NEWS | Kaley Payne
Thursday 21 April 2016
Three years on from Bangladesh’s Rana Plaza factory collapse that killed 1,136 garment workers, the fashion industry still has a long way to go to address forced labour, child labour and exploitation of workers, according to a new report.
The annual Baptist World Aid report, released today, assessed 87 companies and graded them from A to F based on their performance of mitigating the risk of exploitation in their supply chains particularly in developing regions like India, Bangladesh, China, Myanmar, Uzbekistan and Cambodia.
Among the top performers were Fairtrade companies including Etiko and Audrey Blue/Mighty Good, who received A+ grades. The next best performer was one of the world’s biggest fashion retailers, Inditex (Zara), which received an A grade.
Other Australian brands including Cotton On Group, APG & Co (Saba, Sportscraft, Willow, JAG), Country Road Group and Pacific Brands (including Bonds, Berlei and Jockey) also received good grades, with what Baptist World Aid calls a “commendable B+”. The median grade was C+.
The worst-performing brands include Seed Heritage, Victoria’s Secret, Forever 21 and General Pants, all scoring a D or F grade.
Gershon Nimbalker, Baptist World Aid’s advocacy manager says a bad grade shows that consumers can’t be confident that brands know who is making their clothes, or the condition those clothes are made in.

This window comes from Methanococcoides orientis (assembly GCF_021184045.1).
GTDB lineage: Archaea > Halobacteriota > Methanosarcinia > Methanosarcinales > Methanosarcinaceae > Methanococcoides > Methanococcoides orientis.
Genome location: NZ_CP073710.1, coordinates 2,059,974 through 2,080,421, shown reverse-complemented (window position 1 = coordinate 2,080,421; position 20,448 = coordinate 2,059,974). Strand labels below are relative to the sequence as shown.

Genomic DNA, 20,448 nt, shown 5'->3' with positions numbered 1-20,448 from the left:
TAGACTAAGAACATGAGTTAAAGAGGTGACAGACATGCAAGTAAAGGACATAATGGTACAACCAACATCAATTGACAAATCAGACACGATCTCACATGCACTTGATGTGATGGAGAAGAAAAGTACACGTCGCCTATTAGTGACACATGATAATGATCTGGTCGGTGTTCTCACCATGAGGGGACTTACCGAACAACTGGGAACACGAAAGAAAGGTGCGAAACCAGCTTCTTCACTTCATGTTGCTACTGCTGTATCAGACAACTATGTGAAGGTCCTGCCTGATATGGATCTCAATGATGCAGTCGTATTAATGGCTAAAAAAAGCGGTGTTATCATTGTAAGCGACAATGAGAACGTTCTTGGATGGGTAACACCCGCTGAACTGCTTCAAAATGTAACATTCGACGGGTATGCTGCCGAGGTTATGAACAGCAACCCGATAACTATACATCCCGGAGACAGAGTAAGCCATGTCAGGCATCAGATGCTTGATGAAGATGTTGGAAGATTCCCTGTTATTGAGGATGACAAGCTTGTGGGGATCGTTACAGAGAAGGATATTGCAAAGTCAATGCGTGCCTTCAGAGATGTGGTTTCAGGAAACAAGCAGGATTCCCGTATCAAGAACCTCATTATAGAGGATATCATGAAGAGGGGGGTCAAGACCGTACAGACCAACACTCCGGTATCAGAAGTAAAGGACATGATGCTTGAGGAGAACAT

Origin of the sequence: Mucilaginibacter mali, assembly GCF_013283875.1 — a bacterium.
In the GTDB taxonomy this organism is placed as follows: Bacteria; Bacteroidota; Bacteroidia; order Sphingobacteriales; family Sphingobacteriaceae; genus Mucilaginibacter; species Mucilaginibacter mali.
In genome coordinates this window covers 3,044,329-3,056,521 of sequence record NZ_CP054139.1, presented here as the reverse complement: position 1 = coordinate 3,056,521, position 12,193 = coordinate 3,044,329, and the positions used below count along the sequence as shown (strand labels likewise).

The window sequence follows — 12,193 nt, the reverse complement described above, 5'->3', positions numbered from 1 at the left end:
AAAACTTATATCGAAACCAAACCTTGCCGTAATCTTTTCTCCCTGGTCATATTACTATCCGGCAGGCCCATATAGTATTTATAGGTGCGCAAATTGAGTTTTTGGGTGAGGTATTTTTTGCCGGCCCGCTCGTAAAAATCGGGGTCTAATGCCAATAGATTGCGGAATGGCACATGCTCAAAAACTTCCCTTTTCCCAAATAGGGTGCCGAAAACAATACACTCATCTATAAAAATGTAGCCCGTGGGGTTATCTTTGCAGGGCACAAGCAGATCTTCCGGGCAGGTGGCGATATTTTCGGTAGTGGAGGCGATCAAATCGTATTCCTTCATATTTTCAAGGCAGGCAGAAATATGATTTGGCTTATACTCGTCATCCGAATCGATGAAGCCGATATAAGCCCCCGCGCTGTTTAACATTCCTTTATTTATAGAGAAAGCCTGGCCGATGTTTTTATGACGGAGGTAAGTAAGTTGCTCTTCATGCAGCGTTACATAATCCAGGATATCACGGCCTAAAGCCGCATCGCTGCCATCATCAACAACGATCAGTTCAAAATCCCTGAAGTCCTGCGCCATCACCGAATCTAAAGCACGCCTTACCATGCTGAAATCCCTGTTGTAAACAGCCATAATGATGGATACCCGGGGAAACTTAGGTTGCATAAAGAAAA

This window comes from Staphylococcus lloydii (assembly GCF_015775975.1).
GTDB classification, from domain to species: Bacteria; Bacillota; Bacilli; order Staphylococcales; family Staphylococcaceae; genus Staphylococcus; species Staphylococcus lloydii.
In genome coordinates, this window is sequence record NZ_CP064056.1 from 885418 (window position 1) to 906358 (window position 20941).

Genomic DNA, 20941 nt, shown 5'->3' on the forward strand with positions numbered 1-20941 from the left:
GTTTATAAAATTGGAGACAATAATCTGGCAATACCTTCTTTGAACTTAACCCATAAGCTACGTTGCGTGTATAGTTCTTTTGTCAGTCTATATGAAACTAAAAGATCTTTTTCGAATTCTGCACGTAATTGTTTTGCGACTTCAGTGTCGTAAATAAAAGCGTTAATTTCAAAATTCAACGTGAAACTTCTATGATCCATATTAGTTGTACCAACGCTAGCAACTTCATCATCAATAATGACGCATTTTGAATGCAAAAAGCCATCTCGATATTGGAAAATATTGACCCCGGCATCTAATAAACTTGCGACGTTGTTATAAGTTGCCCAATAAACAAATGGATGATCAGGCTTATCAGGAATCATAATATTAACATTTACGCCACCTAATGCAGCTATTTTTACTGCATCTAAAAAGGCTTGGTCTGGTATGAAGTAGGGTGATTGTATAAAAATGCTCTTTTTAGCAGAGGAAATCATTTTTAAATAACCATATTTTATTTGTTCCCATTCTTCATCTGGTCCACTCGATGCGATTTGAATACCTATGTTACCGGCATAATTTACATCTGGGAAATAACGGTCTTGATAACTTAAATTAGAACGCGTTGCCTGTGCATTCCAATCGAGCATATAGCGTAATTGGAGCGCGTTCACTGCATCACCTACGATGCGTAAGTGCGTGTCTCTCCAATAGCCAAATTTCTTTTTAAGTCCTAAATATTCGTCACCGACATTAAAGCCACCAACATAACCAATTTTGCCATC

The research found that two thirds of companies were not taking any action to ensure workers received a living wage to meet their basic needs. With continued pressure to chase the lowest possible production costs, companies are still struggling to provide a living wage – a way that is sufficient for workers to be able to afford food, water, shelter, clothing, power, healthcare and education for themselves and their dependents. A living wage is recognised as a human right.
According to Baptist World Aid, consumers are curious to know how much extra it would cost per garment to ensure workers receive a decent wage. While that calculation is complex, Planet Money, a radio programme on National Public Radio (NPR) in the US estimated the total labour cost of t-shirt production in Bangladesh at around 50c (US) per shirt.
“To achieve a living wage, then, the additional cost may be as low as 40c US per t-shirt,” says Baptist World Aid in its report. Companies including H&M, Kmart Australia and Pacific Brands are making commendable efforts in improving initiatives to provide a living wage. However, only Fairtrade companies Etiko and Audrey Blue could consistently demonstrate that a living wage is paid to its workers in the final production stages.
“We hope consumers use this research and our ethical shopping guide to vote with their wallets and help transform the practices of fashion companies. Likewise, we urge apparel companies to do more to trace their entire supply chain all the way down to the raw material level and ensure they are paying workers a living wage.”